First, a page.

All over the country, woodland owners and managers are achieving amazing things – and FSC UK is delighted to work with the Royal Forestry Society (RFS) to recognise and celebrate those achievements.
The RFS Excellence in Forestry Awards are held annually in a different region of England, Wales and Northern Ireland, and this year covered London, Southern and South East England. For the fourth year running, FSC UK Forest Standards Manager Dr Owen Davies helped to judge three of the categories; the Duke of Cornwall’s Award for Resilient Multi-Purpose Forestry, the Award for Excellence in Silviculture, and the Small and Farm Woodlands Award.
“Every year it is a pleasure and a privilege to be involved in the Excellence in Forestry Awards,” says Owen. “Over the last four years, as the Awards have moved from region to region, I have visited every corner of England, meeting extraordinary people and seeing first hand the fruits of their labours in managing a really diverse range of woodlands. This year was particularly interesting, as south-east England is little known to me, and some of the woods are very different to those I’m most familiar with in north Wales; it was great to see large scale coppicing, particularly of Hornbeam, for instance.”
For the first time this year, FSC UK is also directly sponsoring the Small and Farm Woodlands Award.
“Our sponsorship is great news,” says Owen. “I’m standing down as a judge this year, so it’s great that FSC UK will remain involved in the Excellence in Forestry Awards in this way. Small and Farm Woodlands is by far my favourite category, for the sheer variety of woods and their truly inspirational owners.”
This year in the Small and Farm Woodlands category, a certificate of merit was awarded to Beaton’s Wood in East Sussex, owned and managed by John McCutchan. By charging an entry fee to visitors to this beautiful bluebell wood, John has not only made the woodland financially self-sustaining but, since 1972, has raised over £1 million for 74 charities.
Second prize was awarded to Great Groves Wood in Hertfordshire, managed by three generations of the Dixon family. This genuinely multi-functional wood is highly productive and full of life, but has become particularly important for education, and is now used for bushcraft courses and children’s activity days, and by small groups of special-needs children and adults.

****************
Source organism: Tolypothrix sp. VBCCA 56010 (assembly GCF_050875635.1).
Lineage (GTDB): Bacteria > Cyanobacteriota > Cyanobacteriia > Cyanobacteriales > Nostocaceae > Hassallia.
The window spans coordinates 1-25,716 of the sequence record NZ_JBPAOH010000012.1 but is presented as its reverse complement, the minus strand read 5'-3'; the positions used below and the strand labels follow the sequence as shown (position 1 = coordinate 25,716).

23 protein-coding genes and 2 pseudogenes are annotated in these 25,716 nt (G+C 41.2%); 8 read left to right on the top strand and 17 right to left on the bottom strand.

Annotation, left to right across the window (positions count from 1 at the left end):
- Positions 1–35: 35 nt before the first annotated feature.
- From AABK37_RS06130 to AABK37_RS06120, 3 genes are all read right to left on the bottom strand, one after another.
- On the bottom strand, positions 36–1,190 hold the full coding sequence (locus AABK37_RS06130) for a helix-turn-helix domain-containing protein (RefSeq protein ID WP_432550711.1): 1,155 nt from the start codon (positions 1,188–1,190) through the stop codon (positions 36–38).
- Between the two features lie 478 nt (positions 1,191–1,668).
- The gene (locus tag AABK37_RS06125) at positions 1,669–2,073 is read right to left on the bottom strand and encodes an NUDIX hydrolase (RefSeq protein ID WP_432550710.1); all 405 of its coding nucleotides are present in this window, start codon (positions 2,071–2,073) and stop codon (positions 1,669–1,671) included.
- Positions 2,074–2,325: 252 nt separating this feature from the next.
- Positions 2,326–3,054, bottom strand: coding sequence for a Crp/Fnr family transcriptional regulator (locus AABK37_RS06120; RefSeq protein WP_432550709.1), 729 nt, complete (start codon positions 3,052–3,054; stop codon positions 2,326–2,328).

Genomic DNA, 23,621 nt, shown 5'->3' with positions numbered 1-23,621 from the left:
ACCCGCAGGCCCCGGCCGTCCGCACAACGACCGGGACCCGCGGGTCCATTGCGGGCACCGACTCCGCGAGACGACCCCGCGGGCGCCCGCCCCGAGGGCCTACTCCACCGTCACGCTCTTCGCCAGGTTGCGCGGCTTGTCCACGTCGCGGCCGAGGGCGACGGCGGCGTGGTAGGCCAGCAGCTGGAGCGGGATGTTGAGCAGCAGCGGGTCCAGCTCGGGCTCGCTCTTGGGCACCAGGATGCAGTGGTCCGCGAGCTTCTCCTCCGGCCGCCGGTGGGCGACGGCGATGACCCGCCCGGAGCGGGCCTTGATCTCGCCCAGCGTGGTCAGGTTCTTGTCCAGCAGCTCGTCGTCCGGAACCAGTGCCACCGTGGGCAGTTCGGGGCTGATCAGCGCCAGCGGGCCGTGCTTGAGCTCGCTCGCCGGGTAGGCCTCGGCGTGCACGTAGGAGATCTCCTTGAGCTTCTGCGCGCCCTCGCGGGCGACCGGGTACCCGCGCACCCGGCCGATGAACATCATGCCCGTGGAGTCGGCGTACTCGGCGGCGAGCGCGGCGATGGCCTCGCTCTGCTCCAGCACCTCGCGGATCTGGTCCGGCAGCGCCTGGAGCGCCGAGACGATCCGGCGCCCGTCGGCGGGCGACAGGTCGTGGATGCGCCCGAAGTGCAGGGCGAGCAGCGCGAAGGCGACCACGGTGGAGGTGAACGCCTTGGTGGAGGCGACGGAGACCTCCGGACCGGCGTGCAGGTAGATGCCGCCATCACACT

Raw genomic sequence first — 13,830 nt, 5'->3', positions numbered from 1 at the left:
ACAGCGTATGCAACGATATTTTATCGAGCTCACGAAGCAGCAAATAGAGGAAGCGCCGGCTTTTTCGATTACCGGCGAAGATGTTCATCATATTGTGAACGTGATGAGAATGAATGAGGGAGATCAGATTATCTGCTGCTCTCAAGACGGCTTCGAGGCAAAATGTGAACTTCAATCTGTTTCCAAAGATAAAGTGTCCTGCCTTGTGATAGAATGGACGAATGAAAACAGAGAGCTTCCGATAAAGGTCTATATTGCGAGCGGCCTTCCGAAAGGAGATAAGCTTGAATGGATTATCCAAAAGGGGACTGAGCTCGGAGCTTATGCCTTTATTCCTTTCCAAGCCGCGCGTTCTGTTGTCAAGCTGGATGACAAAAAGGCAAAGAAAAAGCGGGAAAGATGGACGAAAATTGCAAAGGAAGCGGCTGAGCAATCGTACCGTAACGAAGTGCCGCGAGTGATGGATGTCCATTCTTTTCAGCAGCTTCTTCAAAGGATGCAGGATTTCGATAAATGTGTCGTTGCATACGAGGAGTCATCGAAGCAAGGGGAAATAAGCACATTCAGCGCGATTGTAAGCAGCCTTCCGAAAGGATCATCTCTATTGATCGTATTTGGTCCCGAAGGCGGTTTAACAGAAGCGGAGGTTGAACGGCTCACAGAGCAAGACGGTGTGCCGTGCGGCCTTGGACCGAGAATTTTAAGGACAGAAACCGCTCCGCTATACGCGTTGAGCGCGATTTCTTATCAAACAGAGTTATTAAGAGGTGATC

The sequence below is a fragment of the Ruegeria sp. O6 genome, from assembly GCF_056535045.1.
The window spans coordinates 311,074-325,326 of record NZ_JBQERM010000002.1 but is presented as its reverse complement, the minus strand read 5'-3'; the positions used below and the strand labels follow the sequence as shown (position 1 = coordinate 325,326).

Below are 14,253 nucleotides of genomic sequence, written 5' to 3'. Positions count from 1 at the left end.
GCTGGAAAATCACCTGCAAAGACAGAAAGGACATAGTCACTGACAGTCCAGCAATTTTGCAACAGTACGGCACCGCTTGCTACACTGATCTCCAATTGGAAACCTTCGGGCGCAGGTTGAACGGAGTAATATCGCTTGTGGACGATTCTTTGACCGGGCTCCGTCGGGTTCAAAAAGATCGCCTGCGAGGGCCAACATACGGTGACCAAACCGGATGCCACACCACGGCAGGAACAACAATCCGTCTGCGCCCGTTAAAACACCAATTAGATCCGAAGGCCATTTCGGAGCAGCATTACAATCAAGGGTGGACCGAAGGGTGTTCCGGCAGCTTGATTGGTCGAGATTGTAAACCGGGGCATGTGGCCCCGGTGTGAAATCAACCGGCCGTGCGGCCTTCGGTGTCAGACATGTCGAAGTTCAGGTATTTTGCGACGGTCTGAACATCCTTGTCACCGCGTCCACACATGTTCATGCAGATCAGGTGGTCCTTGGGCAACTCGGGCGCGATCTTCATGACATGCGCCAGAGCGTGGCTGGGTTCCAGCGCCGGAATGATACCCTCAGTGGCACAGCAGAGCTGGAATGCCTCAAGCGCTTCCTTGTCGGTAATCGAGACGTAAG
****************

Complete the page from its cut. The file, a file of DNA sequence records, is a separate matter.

Finally, first prize went to Lot 3 Wood, owned by Riki Therivel (pictured, above, receiving her prize from Dr Owen Davies). It’s a bland name for an extraordinary wood! Riki bought the property a mere 16 years ago as an arable field just outside Oxford. It already feels like a proper woodland and is delivering a remarkable range of benefits. Thinning is managed in a novel way by letting woodfuel allotments to local people. Neighbours and staff from local businesses walk and lunch in the wood, enjoying views of the dreaming spires of Oxford from the rides and glades. Wildlife is burgeoning, and the wood is used by pupils of a local school for severely disadvantaged children. All in all, an inspiring example of what one woman can achieve.
Taken together, these winning entries show that, even in the smallest of woods, it is possible to achieve FSC’s vision of environmentally appropriate, socially beneficial and economically viable woodland management.
You can read about the winners of the other categories, and about the winners from previous years, on the Excellence in Forestry webpages.
This year’s awards ceremony, kindly hosted by the Crown Estate at Windsor Great Park, was a wonderful celebration of success – our congratulations to all of the winners!
In 2020, the Awards will be held across Wales, Northern Ireland and the Isle of Man. Keep an eye on the RFS website for details.